Costal cartilage fractures are fractures of the cartilage connecting the ribs anteriorly to the sternum.
There is little published data on costal cartilage fractures. Most reported cases are in males and resulted from blunt trauma or a fall 1,2.
In young ch...
The costochondral joints are the joints between each rib and its costal cartilage. They are primary cartilaginous joints. These joints represent the demarcation of the unossified and ossified part of the rib 1. The joint is held together by periosteum, with the lateral aspect of the costal ca...
The costoclavicular ligament or rhomboid ligament (a.k.a. Halsted's ligament 2) is the major stabilizing factor of the sternoclavicular joint and is the axis of movement of the joint.
The costoclavicular ligament binds the inferior medial clavicle (via the rhomboid fossa) to the ...
The costovertebral joint is the articulations between the ribs and the vertebral column.
The ribs articulate with the thoracic vertebrae via two distinctly different joints:
costovertebral joint - articulation between the head of the rib and the vertebral body
The costoxiphoid ligaments, also known as the chondroxiphoid ligaments, are inconstant fibrous structures joining the anterior and posterior surfaces of the xiphoid to the respective surfaces of the adjacent seventh and, occasionally, sixth costal cartilages.
The cotton wool appearance is a plain film sign of Paget disease and results from thickened, disorganized trabeculae which lead to areas of sclerosis in a previously lucent area of bone, typically the skull. These sclerotic patches are poorly defined and fluffy.
Other Paget disease re...
The Coughlin classification is the most widely used to type bunionettes. It relies on simple angle measurements on weight-bearing foot radiographs taken in the dorsoplantar projection 1,2. In 2013 DiDomenico et al added type IV 2.
type I: enlarged lateral surface of the head of ...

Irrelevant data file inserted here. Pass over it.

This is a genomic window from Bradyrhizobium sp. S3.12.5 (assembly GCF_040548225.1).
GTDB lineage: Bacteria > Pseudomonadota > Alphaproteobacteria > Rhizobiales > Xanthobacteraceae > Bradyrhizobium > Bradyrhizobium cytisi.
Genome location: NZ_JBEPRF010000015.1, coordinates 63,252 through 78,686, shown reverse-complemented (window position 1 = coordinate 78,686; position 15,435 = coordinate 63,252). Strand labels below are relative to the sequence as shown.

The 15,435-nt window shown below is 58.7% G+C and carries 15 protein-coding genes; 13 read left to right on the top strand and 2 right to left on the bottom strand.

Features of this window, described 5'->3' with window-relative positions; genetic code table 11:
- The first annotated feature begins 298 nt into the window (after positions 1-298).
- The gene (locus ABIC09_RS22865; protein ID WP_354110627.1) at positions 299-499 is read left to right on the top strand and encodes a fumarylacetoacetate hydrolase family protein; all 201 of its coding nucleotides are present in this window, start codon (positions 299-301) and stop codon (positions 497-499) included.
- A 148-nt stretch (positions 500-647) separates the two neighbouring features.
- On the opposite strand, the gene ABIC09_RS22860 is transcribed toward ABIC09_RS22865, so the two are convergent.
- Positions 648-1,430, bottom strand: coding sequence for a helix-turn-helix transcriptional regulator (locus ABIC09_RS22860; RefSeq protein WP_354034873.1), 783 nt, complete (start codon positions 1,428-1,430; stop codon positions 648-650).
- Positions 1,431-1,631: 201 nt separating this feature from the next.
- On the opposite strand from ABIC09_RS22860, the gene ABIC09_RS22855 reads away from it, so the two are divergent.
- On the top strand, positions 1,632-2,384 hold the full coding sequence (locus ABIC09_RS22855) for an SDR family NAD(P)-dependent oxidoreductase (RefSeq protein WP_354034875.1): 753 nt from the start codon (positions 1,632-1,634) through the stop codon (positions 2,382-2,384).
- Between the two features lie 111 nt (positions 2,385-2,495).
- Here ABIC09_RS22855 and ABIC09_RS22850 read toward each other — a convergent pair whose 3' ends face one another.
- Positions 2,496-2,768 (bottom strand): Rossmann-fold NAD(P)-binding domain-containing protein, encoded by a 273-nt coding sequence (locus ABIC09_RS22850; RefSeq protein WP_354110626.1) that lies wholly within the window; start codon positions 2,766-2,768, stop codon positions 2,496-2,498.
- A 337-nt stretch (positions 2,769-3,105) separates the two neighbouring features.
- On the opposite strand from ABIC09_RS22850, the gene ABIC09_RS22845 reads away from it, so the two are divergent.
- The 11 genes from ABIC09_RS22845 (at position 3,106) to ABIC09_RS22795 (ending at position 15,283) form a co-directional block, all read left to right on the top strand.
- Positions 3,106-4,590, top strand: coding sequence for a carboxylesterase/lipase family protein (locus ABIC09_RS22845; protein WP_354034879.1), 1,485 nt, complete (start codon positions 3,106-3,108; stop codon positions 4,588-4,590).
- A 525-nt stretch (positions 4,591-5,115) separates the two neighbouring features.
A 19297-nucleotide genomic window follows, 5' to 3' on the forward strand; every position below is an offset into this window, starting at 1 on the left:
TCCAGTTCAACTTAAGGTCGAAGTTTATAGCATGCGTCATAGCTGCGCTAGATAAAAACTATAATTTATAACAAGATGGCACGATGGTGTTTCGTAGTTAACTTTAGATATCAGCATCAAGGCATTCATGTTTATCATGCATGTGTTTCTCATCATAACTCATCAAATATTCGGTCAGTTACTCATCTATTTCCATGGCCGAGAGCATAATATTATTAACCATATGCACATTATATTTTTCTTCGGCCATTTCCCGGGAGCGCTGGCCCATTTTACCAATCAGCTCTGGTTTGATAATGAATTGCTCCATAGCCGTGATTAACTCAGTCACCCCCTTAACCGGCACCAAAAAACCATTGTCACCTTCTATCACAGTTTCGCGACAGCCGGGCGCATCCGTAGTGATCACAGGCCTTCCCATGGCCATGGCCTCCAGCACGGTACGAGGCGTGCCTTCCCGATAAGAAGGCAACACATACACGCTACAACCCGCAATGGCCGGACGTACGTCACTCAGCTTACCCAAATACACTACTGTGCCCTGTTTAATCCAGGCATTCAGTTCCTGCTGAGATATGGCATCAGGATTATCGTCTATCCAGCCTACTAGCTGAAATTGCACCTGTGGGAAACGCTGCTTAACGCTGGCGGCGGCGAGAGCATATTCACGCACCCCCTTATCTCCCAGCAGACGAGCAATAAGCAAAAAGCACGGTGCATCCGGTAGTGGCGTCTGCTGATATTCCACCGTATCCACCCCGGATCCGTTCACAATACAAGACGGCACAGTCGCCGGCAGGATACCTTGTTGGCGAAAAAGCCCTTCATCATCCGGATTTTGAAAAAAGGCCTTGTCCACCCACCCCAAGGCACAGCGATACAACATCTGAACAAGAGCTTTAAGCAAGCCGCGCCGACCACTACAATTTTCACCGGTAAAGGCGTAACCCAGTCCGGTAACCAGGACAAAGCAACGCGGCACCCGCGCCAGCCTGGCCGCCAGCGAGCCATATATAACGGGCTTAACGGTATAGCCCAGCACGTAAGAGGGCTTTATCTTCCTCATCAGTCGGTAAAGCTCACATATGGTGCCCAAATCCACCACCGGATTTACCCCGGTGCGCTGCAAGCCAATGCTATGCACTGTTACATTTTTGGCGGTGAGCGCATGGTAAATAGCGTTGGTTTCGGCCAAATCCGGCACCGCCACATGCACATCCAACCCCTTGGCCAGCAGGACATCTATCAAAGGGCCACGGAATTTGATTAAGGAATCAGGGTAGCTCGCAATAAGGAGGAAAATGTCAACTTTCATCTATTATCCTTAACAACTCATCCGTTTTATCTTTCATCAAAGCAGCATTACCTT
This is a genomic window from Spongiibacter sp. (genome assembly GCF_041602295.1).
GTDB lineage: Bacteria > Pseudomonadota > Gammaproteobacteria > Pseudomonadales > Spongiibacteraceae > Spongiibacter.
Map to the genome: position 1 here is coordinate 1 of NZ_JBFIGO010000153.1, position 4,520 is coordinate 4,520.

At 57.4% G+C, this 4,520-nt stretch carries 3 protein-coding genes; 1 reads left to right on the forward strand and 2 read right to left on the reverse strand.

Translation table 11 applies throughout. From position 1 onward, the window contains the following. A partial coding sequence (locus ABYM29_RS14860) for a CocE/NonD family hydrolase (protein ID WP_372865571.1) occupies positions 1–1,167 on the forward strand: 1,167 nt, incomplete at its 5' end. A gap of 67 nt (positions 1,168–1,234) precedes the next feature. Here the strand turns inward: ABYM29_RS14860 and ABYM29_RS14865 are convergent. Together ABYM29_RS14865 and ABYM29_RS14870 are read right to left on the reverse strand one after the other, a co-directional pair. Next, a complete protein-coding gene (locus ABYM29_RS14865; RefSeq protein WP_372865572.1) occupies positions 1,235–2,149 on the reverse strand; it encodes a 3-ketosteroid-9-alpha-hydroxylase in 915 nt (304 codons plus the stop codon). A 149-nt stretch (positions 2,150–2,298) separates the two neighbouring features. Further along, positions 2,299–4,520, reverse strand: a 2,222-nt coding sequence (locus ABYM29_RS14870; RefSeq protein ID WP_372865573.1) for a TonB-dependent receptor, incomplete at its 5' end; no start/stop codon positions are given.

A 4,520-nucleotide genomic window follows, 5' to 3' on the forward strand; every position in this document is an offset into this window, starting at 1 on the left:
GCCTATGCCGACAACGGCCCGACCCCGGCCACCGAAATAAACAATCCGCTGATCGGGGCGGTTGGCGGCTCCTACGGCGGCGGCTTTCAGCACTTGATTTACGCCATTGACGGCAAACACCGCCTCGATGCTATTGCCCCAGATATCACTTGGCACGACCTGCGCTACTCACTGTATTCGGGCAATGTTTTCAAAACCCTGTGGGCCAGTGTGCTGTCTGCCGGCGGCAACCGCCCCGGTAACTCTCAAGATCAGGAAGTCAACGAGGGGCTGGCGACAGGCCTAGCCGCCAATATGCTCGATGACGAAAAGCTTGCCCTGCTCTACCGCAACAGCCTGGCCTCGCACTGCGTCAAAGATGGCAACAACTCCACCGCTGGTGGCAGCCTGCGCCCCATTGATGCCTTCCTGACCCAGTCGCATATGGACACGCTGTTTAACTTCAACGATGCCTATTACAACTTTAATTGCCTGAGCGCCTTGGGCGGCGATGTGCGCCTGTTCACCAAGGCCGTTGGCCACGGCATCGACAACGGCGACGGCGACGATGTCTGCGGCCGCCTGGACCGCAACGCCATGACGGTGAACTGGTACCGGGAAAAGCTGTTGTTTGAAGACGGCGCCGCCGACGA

Cowden syndrome, also known as multiple hamartoma syndrome, is characterized by multiple hamartomas throughout the body and increased risk of several cancers.
Type 2 segmental Cowden syndrome is the association of Cowden syndrome with a Cowden nevus when it is considered a type of ...
Coxa magna is the asymmetrical, circumferential enlargement and deformation of the femoral head and neck. Definitions in the literature vary but enlargement with asymmetry >10% in size is a reasonable cut-off for diagnosis 1.
Coxa plana is flattening of the femoral head epiphysis and is associated with many skeletal disorders:
multiple epiphyseal dysplasia
hemoglobinopathies, e.g. sickle cell anemi...
Coxa profunda refers to a deep acetabular socket. On pelvis x-rays it is seen as the acetabular fossa being medial to the ilioischial line. It should be differentiated from protrusio acetabuli, where the femoral head is seen additionally medial to the ilioischial (Kohler's) line. Coxa profunda i...
Coxa valga describes a deformity of the hip where there is an increased angle between the femoral neck and femoral shaft.
Coxa valga is often associated with shallow acetabular angles and femoral head subluxation.
neuromuscular disorders, e.g. cerebral palsy
Coxa vara describes a deformity of the hip where the femoral neck-shaft angle is decreased, usually defined as less than 120 degrees.
It can be congenital or acquired. The common mechanism in congenital cases is a failure of medial growth of the physeal plate 3.
Cozen fracture or phenomenon is the valgus angulation deformity of the tibia following a proximal tibial metaphyseal fracture in children.
This typically occurs as a late deformity in children aged 3-6 years.
Proposed causes include:
non-recognized or under ...
Craniofacial fibrous dysplasia is one of four types of fibrous dysplasia and is characterized, as the name suggests, by involvement of the skull and facial bones.
For a general discussion of the underlying pathology, refer to the parent article fibrous dysplasia.
Although the term...
Craniosynostosis refers to the premature closure of the cranial sutures. The skull shape then undergoes characteristic changes depending on which suture(s) close early.
There is a 3:1 male predominance with an overall incidence of 1 in 2000-2500. 8% of cases are syndromic or famil...
Craniotabes is defined as a softening of the skull bones that may be normally present in newborns.
Craniovertebral junction (CVJ) anomalies can be congenital, developmental or due to malformation secondary to any acquired disease process. These anomalies can lead to cranial nerve compression, vertebral artery compression, and obstructive hydrocephalus.
The craniovertebral junction...
Creatine kinase (CK), also known as creatine phosphokinase (CPK), is a key enzyme, for energy production in mitochondria and muscle tissues. It is important as a diagnostic assay in clinical practice, primarily because inflamed/injured muscle releases creatine kinase into the circulation 1.